According to Gartner, memory makers are inundated with unsold inventory, which will “push pricing down 42.1 percent in the 2019.” That would be a gigantic drop. Even better for consumers (and worse for memory makers), Gartner predicts that the oversupply situation will extend into the second quarter of 2020.
“The semiconductor market is being impacted by a number of factors. A weaker pricing environment for memory and some other chips types combined with the U.S.-China trade dispute and lower growth in major applications, including smartphones, servers, and PCs, is driving the global semiconductor market to its lowest growth since 2009,” said Ben Lee, senior principal research analyst at Gartner.
Gartner is not alone in its assessment of the market. IC Insights recently published a report in which it forecasts both a drop in semiconductor sales this year and a steep decline in the average selling price of memory chips.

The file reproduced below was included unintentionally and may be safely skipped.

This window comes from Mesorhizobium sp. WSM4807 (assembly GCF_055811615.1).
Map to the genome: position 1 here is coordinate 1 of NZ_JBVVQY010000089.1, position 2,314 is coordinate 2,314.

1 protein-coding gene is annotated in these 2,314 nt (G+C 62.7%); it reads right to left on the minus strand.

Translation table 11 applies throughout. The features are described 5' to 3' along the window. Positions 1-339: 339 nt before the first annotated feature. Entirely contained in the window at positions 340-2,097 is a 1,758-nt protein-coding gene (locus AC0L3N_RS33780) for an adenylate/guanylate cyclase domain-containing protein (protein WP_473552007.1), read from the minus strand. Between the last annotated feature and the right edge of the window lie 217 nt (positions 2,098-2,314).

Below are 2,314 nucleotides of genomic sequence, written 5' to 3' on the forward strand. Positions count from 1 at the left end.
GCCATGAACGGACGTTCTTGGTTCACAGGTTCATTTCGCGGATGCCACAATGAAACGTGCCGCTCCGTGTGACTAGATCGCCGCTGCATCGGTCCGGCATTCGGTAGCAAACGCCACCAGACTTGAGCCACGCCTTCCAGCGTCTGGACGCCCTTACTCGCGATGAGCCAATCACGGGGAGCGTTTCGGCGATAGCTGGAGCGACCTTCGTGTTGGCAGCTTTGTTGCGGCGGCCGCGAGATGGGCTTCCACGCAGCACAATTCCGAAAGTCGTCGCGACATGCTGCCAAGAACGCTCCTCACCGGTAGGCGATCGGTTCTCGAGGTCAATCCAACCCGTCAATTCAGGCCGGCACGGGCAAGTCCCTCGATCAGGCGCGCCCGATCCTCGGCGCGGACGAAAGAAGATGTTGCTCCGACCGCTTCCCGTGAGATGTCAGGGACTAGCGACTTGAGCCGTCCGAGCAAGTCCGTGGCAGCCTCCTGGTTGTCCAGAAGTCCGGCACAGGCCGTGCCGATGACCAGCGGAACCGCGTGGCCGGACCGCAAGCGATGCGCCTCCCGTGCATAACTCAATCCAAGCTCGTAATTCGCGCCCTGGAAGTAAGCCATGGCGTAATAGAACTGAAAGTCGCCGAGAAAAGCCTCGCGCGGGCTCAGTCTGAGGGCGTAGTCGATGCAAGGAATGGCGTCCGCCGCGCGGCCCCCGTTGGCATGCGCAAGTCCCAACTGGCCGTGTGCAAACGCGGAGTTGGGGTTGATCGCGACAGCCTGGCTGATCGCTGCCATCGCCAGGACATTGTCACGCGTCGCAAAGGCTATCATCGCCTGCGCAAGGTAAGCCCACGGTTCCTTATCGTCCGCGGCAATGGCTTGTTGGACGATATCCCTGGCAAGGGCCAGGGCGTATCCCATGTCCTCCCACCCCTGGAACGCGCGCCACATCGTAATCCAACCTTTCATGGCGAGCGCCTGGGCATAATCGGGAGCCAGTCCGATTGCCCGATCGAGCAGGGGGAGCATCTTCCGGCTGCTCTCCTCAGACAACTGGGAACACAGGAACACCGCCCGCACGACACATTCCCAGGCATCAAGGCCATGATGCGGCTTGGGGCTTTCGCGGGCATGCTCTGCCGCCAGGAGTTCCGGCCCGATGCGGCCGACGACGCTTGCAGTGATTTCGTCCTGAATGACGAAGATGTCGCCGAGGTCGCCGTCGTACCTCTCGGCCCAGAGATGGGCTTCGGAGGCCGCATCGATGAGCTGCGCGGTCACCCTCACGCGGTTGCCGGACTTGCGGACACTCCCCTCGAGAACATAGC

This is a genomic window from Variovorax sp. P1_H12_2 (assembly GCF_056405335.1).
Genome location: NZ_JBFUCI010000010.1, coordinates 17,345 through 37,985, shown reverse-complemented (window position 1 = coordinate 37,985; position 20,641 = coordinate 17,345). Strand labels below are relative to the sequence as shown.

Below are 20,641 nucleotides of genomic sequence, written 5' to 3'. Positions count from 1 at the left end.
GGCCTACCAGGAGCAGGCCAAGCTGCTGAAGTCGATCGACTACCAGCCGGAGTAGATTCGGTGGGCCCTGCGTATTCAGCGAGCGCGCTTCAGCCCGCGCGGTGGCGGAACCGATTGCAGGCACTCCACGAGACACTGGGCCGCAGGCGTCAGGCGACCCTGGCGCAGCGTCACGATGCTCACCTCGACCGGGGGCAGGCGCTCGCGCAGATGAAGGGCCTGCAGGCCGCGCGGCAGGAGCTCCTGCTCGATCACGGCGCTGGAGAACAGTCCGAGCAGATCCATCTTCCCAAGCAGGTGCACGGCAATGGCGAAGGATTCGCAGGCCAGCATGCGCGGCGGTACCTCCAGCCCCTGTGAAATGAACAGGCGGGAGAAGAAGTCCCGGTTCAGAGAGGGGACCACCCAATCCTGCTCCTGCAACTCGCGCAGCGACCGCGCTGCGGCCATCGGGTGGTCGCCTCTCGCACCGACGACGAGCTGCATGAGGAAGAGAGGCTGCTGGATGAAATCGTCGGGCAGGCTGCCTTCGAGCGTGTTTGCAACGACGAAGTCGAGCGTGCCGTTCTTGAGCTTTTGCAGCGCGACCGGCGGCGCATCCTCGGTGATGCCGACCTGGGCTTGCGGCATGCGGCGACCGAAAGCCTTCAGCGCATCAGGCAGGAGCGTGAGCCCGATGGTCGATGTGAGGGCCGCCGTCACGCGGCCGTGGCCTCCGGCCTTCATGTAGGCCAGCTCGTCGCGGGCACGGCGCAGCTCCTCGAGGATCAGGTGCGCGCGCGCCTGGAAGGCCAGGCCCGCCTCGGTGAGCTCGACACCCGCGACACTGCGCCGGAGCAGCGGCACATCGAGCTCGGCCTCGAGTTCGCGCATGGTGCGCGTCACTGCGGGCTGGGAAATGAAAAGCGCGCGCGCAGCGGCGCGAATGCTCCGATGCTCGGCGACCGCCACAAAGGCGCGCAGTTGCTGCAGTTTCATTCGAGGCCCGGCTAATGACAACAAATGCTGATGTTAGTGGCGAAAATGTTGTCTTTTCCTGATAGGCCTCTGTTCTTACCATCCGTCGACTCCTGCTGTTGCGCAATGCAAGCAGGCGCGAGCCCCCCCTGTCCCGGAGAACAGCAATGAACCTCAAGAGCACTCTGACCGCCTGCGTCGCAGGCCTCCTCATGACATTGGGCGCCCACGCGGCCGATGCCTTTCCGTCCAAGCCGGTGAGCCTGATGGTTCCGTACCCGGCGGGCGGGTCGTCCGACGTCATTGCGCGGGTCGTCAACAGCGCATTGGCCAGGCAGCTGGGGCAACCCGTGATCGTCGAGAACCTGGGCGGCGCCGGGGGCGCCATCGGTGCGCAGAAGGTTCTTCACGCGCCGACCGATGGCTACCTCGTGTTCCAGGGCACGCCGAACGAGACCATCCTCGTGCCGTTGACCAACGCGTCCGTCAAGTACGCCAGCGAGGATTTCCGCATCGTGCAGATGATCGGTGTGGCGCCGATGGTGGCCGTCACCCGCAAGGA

From a consumer standpoint, even cheaper memory sounds great. However, forecasts are a fickle thing. Remember when tablets were supposed to kill the PC market? Analysts would like to take a mulligan on that one.
Incidentally, DRAMeXchange, a division of TrendForce, notes that memory pricing could actually see an uptick in the short term, due to a combination of a power outage at a Toshiba factory last month, and trade tensions between Japan and South Korea.
A bump in pricing is not expected to linger, though. DRAMeXchange says DRAM suppliers are “generally sitting at over 3 months’ worth of inventories,” which will continue to push prices down through the end of the year.
We’ll have to wait and see how things actually pan out. If the price drops do come to fruition, however, we could be seeing some dirt cheap RAM kits in the very near future, particularly with Black Friday and Cyber Monday sales just a few months away.
Our Source for this article is PCGamer